Nothing gets a couponer's blood pressure rising faster than the discussion topic of shelf-clearing. It's one thing couponers definitely have an opinion about. I am pro-shelf clearing. Yes, that's right, I am an unapologetic shelf-clearer.
Now I'll duck while you all hurl stuff at me.
I wasn't always pro-shelf clearing. I've been a couponer all of my adult life, but it was only five or six years ago that I got into 'supercouponing' which I define as getting multiple coupon inserts each week and building a stockpile. When I was first starting out, I was very anti-shelf clearing. One time a couponer on a discussion board posted something that resonated with me and changed my opinion. She said, "It's not my responsibility to make sure that there is product there for the next customer." So true! It's not my responsibility to keep a store's shelves stocked.
One of the main reasons I am now pro-shelf clearer is that I have come to realize that there are just too many variables. First of all, unless you encounter a shopper with a cart full of a product that you want, you don't know why the shelf is empty. One previous customer could have come and taken all 50 of those items, or, 50 previous customers could have come and each taken one. You don't know. Maybe that shelf has been sitting there empty of that product for weeks, due to manufacturer supply issues.
It's not just a grocery store phenomenon. I've been in Gymboree and The Children's Place for their super blowout clearance sales, and have run into other moms buying dozens and dozens of items, clearly with the intent to eBay it or resell it. Yes, I was disappointed that I did not get to take advantage of some of the deals but I can't be mad at a mom who is trying to make a few bucks. I should be mad at the store for not imposing limits.
Last week at my local grocery store they had diapers marked down 75% off. They had one box of a size I wanted, so I bought it. I also used a coupon so they were very cheap, any mom would have taken advantage of this deal. But didn't I shelf clear? In that same trip, I encountered a couple that was shopping for what appeared to be some type of cookout fundraiser. In the paper products aisle, they took all that was left of one variety of paper cups and paper plates. They did not appear to have any coupons, so I can assume that they were paying full price. But they shelf-cleared, didn't they?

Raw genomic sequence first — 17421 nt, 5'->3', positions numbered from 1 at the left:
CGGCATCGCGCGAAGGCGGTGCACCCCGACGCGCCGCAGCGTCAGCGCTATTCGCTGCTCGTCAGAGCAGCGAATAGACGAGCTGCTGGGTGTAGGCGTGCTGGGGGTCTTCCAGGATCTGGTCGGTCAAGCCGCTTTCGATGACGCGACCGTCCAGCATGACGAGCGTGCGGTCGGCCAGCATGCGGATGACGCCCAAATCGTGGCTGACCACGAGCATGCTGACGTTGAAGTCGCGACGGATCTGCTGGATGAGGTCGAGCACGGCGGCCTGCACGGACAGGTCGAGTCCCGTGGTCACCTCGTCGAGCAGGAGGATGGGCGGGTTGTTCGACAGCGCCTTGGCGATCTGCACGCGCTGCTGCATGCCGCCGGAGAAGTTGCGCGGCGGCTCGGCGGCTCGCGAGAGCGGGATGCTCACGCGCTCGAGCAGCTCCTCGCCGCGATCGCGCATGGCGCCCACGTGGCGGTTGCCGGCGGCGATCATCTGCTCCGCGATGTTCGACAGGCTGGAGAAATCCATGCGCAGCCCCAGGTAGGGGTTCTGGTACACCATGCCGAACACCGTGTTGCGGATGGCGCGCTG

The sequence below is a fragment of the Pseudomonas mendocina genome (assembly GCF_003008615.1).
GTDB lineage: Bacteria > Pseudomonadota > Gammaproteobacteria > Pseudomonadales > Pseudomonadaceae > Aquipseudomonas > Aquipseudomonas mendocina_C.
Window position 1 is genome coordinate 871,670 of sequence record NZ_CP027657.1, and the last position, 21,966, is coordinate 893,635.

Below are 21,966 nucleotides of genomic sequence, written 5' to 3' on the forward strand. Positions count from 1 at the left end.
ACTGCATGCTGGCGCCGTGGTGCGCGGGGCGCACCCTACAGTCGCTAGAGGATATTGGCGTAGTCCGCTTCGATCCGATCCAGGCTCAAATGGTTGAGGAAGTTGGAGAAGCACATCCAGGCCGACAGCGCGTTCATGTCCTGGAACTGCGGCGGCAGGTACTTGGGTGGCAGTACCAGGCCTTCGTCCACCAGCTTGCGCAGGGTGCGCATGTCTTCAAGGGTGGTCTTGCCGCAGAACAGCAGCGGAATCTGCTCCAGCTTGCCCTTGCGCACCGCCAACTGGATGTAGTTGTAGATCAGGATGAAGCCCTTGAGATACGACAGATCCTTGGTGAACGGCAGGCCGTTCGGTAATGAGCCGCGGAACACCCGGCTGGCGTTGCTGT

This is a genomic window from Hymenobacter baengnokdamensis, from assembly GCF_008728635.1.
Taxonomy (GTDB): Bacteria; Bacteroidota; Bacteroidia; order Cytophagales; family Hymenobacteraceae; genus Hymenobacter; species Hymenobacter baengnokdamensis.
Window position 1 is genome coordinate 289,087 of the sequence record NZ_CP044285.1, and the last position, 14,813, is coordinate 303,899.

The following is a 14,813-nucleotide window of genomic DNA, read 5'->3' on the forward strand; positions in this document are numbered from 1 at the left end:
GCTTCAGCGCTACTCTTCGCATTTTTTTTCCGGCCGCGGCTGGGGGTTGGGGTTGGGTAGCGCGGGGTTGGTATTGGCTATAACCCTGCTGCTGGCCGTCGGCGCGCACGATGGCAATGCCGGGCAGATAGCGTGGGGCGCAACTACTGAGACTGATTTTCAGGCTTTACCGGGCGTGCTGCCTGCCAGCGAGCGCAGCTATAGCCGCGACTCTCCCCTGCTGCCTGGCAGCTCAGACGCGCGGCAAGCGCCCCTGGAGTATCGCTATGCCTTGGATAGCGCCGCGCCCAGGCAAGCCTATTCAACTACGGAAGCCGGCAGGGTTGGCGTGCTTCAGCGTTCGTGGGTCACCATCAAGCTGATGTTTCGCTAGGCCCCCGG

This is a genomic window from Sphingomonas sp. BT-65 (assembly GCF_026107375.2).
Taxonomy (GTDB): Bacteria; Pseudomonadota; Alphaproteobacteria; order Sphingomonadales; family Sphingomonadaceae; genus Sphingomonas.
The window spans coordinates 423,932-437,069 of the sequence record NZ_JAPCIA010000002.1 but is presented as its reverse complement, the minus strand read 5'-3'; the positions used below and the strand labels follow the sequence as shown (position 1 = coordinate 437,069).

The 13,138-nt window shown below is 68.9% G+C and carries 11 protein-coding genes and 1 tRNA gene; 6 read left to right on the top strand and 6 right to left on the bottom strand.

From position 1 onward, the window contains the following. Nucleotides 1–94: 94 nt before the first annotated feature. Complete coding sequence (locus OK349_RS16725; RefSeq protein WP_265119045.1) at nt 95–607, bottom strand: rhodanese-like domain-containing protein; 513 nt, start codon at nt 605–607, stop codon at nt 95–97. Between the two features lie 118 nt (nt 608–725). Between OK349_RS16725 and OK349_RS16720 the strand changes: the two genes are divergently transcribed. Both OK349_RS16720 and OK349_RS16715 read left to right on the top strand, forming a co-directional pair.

Look, we've all been there. You know there's a super hot freebie deal coming and you excitedly rush to the store. It's a product you use and love, and it's either going to be free or maybe even a moneymaker! And you get to the shelf and it's empty. I've been there and felt that disappointment. I just don't think it's appropriate to be mad at other shoppers. Contact the department supervisor and tell them. I do this regularly and, for example, whenever my one grocery store does a promo on a certain kind of frozen veggie, they know I want dozens of them. I just chatted with the frozen department manager in the aisle one day, explained to him why this was a super-hot item when he ran these promos and encouraged him to order more when they are on sale. Ever since then, there has been ample supply. Use these as an opportunity to educate store personnel.
Anyone can justify shelf clearing. You can say you're donating it to charity, you lost your job, you are having money problems right now, it's for a fund raising effort, and you take in orphans and feed them or give it to the homeless. But it really doesn't matter, does it? After all, we don't know every person's story or why the shelf is empty in the first place. That being said, I think you can shelf clear and not be a jerk about it.
This week is the Season Premiere of Extreme Couponing and I don't know if you've seen the promo or not, but the first shopper they profile is an unapologetic shelf-clearer. And in my opinion, she's kind of a jerk about it. First of all, she admits that she buys items she doesn't need or use, because she hates throwing out an unused coupon. I've met women online who get free or cheap cat food and they don't even have a cat. I don't even know if I'd call that couponing; maybe they should apply for the other reality show (*cough cough* Hoarders *cough cough*). But even if I shopped in the same town as this woman I wouldn't be mad at her, I'd be mad at her stores. They know she's coming and should stock appropriately.
As long as the store has not imposed limits or restrictions, I'm free to purchase as many of an item as I wish. It does not matter if I'm paying with coupons, cash, check, credit card, WIC, food stamps, gift card or sand. It does not matter if I am going to eat it, hoard it, donate it, resell it, give it away, throw it away or set it on fire in my back yard. I've purchased it and I can do whatever I want with it.
Tell us: are you a shelf-clearer?
Admitted shelf-clearer and supercouponer Lisa Lightner writes the blog Smart Spending Spot. In addition to telling her readers about great deals and Smart Spending tips, she runs a regular feature called "On My Soapbox" to discuss hot topic items for couponers. You can follow her here, there or on Facebook. As one of the 2011 Deal Pros, you will find her in New York City next month at our Save Up event.